The M8020s modulated fairly well, definitely not as well as the Guides, although part of the Guide brakes 'good modulation' feels more like a lack of overall power and bite to me. I'm sure the Guides are sufficient for lighter riders, but the M8020s were a huge improvement in overall power and resistance to fade.

So I found the brakes powerful and well modulated compared to the Guides, but that's where my favor for them stops. I covered my complaints earlier, but I overall felt the power still wasn't there for the bike and terrain I am riding. If I was 20-30lbs lighter or on mellower trails, I'm sure they'd work out a lot better, but I think for heavier riders on steep terrain, something with more power is still recommended, even with bigger rotors.

In part, I think this has to do with the late delivery of power. The lever stroke has a lot of slack in it at the start, the pads don't start biting down on the rotor for a while, which means you essentially have dead, useless stroke in the lever that could be putting more power down. It seems to get more dramatic as the pads wear, although only a small bit. I really wish that slack was not there and power delivery was more even and consistent like with the Codes, because it effectively means you have to run your levers much further out to compensate for the slack feeling in the lever.

So they improved my riding and felt better than the Guides, but I think I'd recommend something more powerful for heavier or more aggressive riders.

So who would I recommend this to?

If you find brakes like the Guides or M8000s lack a bit of power, but want something with slightly more bite and good modulation, these work great. If you are lighter or on mellower terrain, they work really well also.

For heavier riders, steeper terrain, or if you find the Guides or M8000s are a wide margin off on the power you want, these aren't going to be a major improvement and you'll still find yourself outrunning them.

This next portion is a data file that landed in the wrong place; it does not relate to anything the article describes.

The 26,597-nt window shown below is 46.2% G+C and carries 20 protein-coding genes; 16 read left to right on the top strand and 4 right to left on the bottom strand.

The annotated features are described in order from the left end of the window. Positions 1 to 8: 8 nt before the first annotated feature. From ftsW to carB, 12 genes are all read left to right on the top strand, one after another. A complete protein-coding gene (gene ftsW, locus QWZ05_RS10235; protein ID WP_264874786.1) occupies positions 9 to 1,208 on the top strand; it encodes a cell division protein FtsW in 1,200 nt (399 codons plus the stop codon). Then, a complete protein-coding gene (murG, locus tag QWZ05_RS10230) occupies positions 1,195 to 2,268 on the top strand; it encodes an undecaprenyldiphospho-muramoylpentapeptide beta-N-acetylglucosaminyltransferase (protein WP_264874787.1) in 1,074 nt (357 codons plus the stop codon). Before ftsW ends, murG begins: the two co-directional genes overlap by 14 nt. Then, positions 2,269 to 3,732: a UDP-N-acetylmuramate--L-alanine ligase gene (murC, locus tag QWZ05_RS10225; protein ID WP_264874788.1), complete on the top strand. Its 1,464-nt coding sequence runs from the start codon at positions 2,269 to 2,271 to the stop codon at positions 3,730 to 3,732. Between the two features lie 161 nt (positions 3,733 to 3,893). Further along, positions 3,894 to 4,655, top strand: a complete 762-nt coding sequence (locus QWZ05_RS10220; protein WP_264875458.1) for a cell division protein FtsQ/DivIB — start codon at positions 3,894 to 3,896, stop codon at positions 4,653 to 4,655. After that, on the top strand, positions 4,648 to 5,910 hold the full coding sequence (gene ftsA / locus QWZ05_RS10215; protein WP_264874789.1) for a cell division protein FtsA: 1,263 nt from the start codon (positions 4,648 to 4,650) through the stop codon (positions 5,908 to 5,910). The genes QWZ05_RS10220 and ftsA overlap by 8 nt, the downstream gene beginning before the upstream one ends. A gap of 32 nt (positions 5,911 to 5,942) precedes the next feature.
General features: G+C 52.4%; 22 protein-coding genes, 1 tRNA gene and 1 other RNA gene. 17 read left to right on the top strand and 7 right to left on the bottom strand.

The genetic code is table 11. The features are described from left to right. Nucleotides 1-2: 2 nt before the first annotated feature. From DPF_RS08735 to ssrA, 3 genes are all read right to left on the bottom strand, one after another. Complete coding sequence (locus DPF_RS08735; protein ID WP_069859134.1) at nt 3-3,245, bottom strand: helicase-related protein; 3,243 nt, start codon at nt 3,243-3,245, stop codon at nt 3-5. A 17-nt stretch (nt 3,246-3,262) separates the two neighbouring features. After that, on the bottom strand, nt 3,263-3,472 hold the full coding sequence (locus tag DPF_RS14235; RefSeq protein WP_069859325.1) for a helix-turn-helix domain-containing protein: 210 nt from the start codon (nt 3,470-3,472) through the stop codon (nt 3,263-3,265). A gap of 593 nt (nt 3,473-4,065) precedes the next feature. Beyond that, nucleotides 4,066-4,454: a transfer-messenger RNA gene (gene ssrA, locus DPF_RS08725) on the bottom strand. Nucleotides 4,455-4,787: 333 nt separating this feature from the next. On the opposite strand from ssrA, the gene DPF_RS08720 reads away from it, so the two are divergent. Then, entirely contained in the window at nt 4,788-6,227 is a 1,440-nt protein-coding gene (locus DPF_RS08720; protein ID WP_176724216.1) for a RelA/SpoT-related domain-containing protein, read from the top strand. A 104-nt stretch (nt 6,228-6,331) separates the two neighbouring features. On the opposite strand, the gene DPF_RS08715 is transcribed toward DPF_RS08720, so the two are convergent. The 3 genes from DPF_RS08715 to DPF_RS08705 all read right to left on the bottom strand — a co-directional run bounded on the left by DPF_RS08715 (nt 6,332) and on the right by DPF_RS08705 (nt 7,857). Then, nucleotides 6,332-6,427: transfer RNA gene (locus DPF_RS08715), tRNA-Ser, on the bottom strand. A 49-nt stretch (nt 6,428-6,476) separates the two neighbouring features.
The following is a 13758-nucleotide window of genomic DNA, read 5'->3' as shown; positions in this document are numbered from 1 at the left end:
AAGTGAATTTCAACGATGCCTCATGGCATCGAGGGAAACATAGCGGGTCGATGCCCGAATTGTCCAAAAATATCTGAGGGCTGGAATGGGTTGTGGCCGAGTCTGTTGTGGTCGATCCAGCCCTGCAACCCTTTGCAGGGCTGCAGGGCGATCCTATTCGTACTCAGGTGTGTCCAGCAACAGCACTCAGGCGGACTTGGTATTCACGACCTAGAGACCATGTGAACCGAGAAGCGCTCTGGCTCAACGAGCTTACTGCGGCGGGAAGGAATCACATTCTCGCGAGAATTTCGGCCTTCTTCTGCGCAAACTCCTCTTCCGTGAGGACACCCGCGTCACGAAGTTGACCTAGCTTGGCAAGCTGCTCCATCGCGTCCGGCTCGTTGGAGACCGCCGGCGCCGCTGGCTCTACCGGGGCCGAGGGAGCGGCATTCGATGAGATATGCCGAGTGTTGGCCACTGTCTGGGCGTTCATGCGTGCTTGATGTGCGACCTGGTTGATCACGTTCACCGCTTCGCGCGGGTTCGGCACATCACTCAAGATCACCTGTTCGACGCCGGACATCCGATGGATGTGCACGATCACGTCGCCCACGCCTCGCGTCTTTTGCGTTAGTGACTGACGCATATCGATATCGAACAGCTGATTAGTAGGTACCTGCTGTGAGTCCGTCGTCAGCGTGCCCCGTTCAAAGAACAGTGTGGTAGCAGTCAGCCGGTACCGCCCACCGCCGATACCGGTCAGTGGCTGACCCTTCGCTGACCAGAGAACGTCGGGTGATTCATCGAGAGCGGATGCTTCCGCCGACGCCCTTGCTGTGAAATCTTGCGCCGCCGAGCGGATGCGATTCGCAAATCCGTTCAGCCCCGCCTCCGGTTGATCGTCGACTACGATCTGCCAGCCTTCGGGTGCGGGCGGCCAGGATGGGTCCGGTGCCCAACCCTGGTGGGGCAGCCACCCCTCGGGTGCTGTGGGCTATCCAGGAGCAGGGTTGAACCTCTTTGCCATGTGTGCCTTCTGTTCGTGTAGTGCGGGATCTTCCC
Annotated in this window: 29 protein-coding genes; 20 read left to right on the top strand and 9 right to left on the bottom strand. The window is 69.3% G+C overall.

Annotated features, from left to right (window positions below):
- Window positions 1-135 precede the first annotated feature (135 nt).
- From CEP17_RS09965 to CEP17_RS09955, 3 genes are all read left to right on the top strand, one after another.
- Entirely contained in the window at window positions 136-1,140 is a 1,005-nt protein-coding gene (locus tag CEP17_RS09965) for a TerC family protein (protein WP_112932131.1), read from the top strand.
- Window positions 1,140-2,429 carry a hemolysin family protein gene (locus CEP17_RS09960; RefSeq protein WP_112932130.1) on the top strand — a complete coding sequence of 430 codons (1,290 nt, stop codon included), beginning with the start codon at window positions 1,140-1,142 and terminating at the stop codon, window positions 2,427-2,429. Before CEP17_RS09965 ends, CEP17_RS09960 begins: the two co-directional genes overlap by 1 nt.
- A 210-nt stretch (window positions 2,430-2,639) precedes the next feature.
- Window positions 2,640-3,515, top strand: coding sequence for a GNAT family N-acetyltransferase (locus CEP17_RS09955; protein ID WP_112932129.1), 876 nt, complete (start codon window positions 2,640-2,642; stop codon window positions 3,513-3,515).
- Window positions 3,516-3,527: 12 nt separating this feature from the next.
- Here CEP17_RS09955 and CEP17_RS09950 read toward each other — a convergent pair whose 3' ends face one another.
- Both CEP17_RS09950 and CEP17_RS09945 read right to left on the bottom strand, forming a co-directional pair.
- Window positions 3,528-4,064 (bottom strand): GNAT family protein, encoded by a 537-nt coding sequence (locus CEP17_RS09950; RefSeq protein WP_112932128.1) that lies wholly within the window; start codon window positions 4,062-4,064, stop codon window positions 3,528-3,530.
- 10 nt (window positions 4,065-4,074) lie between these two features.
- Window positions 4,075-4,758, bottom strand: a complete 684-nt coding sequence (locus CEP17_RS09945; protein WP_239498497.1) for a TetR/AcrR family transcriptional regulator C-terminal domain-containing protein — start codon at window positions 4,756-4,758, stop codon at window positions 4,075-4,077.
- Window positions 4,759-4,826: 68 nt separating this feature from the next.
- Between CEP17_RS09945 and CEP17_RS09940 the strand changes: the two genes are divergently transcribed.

vs Guide RSC/Ultimate: The SRAM brakes have more meaningful adjustments, mainly in the contact point adjuster, they also use DOT fluid (which is love or hate it seems). I feel the lever ergonomics and clamp design on the Guides is better. The M8020s are more powerful, with similar modulation, and feel better on the trail. You can expect a much more powerful feel from the M8020s once they start to grab, with a fairly significant power ramp up as you pull the lever. They both make noise, the Guides tend to squeal when wet and the M8020s use finned pads that rattle around. The Guides are more consistent in the cold temperatures.

vs Code RSC: The Codes provide a lot of the benefits of the Guide brakes, with considerably more power and bite. They aren't really in the same category as the M8020, probably closer to the Saint, but I went from the M8020 to the Codes and felt it was worth comparing them. The Codes feel better in every way: more power, better lever feel, less fade, no pad rattle, but may be a bit overpowered for light riders or trail riding. The contact point adjustment makes this somewhat of a non-issue, but I'd only run Codes if you needed a dramatic increase in power. For heavier or aggressive riders, the Codes would be a better option.

vs. Hayes Dominion A4: Similar to the Codes, these brakes aren't really in the same category, but I felt it was worth comparing them still since heavier riders may find themselves torn between a 'trail' brake like the M8020 or something more enduro/DH oriented. Similar to the Codes, overall power of the Hayes is much higher, but the lever feel on the Hayes feels closer to Shimano, although the use of bearings means it's a smoother lever stroke and the slack is shorter in the Hayes. The Hayes use DOT, which I prefer, but some do not, and manage heat better, although the bleed process is slightly more difficult. The Hayes use a much better lever design and are all around engineered better, they also come with both pad compounds, but they are more expensive. I haven't tried the A2s, but if budget wasn't a concern, I'd default to the Hayes over any of the Shimano offerings currently.


  • Inexpensive compared to similar options

  • Reasonably reliable

  • Enough power for aggressive trail riding

  • Mineral oil is less toxic, won't damage your frame, and has a longer shelf life

  • Better power and fade resistance than other 'trail' brakes on the market I've ridden

  • I've found caliper alignment to be easier with the Shimano brakes

  • You can reach out to Shimano support over the phone


  • Lack power and heat management for heavier riders or enduro/AM/DH style riding

  • Mineral oil will cause any moisture that gets into the system to pool at the caliper, resulting in less heat management

  • Shimano mineral oil can be expensive and harder to find than DOT 4/5.1

  • Lever flexes under heavy braking

  • Lever is inconsistent in cold temperatures

  • Finned pads rattle in the caliper

  • Shimano does not offer rebuild kits for levers or calipers, problems with either require full replacement